It’s always nice to enjoy a long holiday weekend. However, there is a larger meaning to this holiday. It’s about more than just spending it relaxing and enjoying our time with family.

According to North Dakota Veterans Affairs, there are about 2,550 fallen heroes in the state.

There was a ceremony today honoring our fallen soldiers at the North Dakota Veterans Cemetery.

The rain and wind didn’t stop a parade of motorcycles from zipping their way to the cemetery early this morning to help honor the holiday.

“We have about five to six hundred bikes today,” said Butch Olson, a member of the Vietnam Legacy Vets Motorcycle Club.

“We’ve had close to nine hundred before, but as you can see the weather has been cooperating thankfully.”


Olson explained why this day is important to all of those who have served.

“I was in Vietnam, and to me, we have to support the military, the guys that come back and try to prevent suicide. And even though we’ve gotten out of the military, it stands strong with us,” Olson said.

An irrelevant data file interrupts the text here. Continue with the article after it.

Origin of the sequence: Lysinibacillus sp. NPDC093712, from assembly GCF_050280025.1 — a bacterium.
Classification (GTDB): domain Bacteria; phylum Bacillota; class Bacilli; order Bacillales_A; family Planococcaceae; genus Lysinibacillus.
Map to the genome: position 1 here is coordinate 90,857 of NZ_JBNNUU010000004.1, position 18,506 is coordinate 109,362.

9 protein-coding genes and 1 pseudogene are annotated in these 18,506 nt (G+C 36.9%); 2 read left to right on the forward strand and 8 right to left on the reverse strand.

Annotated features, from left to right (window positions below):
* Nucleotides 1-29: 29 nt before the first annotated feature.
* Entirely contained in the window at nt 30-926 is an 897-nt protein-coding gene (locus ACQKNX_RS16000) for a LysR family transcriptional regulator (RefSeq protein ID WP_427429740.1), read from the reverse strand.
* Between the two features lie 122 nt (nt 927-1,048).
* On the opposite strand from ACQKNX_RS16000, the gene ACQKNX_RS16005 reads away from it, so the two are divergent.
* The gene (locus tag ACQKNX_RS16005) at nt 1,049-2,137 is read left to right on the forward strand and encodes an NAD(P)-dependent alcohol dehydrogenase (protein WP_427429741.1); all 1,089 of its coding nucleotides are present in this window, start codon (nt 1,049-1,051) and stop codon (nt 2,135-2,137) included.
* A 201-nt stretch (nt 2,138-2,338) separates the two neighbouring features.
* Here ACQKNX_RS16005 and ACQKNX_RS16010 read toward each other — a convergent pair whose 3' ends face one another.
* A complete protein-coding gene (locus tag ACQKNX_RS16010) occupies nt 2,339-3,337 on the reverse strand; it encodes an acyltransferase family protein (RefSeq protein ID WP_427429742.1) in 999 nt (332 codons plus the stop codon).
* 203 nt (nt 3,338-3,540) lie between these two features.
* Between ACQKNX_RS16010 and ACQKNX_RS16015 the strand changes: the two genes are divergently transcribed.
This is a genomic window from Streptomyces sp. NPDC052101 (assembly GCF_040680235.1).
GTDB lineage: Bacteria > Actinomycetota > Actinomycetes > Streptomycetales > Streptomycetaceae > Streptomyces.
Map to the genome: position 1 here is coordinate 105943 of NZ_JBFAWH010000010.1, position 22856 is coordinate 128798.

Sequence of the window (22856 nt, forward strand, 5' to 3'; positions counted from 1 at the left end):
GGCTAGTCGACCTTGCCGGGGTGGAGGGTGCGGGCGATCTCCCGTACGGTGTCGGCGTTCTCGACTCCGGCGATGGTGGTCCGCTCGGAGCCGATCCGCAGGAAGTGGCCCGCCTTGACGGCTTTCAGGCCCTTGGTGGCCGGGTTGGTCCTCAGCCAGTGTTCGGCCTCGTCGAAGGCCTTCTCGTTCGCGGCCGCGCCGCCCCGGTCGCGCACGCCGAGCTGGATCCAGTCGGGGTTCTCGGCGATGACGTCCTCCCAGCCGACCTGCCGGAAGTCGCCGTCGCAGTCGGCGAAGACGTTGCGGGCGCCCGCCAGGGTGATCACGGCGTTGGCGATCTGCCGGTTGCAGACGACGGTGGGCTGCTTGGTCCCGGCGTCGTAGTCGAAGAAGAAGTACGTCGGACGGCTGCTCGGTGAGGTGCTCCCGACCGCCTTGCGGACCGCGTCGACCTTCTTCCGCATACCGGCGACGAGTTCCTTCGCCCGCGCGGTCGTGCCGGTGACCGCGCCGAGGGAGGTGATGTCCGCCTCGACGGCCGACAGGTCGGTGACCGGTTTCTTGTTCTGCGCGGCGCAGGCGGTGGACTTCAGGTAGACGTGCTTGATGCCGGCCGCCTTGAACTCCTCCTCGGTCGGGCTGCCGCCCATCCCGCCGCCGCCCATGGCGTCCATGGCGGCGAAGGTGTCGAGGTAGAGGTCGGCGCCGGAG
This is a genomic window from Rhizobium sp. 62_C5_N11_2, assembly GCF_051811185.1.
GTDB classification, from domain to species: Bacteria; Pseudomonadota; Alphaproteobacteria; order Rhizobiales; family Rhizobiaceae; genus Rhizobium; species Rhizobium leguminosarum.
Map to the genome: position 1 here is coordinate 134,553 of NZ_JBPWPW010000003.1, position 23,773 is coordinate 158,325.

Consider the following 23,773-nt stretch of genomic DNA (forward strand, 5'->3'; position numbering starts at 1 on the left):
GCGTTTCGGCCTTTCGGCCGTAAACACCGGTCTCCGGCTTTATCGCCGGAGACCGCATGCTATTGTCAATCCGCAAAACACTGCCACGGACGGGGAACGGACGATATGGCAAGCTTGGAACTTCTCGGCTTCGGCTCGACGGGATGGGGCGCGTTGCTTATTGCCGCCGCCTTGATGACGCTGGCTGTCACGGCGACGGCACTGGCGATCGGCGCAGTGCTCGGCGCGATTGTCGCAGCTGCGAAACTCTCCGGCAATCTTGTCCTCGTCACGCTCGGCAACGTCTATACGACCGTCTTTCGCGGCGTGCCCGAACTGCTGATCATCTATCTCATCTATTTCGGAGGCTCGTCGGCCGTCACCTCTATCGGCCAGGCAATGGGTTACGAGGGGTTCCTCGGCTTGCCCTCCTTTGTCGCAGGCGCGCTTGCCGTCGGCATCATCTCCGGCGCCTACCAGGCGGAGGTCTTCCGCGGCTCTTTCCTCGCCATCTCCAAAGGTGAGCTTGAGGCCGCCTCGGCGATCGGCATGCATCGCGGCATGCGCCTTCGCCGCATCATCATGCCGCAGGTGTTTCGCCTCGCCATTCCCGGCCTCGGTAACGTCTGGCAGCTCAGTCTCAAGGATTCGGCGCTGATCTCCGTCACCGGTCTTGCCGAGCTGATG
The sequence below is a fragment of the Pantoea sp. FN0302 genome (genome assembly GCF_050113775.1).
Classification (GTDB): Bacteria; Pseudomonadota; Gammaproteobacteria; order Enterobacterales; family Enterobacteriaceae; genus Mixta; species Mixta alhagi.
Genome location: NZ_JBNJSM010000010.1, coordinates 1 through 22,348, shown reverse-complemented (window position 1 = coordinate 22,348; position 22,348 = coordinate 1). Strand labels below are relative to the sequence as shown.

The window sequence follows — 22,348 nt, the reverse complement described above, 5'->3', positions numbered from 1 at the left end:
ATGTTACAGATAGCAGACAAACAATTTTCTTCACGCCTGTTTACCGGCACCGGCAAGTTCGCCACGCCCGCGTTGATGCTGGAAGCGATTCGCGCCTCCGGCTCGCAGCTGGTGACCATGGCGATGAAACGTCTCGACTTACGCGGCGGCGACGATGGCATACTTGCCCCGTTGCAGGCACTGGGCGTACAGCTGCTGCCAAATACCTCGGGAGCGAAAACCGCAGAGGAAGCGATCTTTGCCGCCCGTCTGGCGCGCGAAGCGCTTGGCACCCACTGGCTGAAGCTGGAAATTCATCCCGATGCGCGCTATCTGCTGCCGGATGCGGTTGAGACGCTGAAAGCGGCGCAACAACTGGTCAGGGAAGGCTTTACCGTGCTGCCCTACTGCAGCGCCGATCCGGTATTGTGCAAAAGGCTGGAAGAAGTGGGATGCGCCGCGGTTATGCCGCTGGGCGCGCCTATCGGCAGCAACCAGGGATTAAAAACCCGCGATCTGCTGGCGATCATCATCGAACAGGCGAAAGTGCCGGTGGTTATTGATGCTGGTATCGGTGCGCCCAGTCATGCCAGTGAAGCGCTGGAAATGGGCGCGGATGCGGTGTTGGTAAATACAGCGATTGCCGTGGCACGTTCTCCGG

“We’re always going to be military and be there for the civilians, for the Americans and for our brothers that were in the military, and sisters of course.”


Even though outside there was rain with no shine, about 1,800 people gathered around the Veterans Cemetery to remember those that have died for our freedom and be there to stand alongside those who have served and are still with us.

“As a Chaplain, I work a lot with the families of our fallen, and when a service member dies, myself or another Chaplain goes with the notification officer to tell the family of the news that their service member has died, and it’s very personal to me,” David Johnson, Chaplain for the North Dakota National Guard, explained.

“It’s important to me because they’ve served their country. They’ve served their country well, and I don’t want people to forget the great things that they have done to make us free.”

Memorial Day is more than just another day off. It’s a day to remember those who died serving our country. Fallen but never forgotten.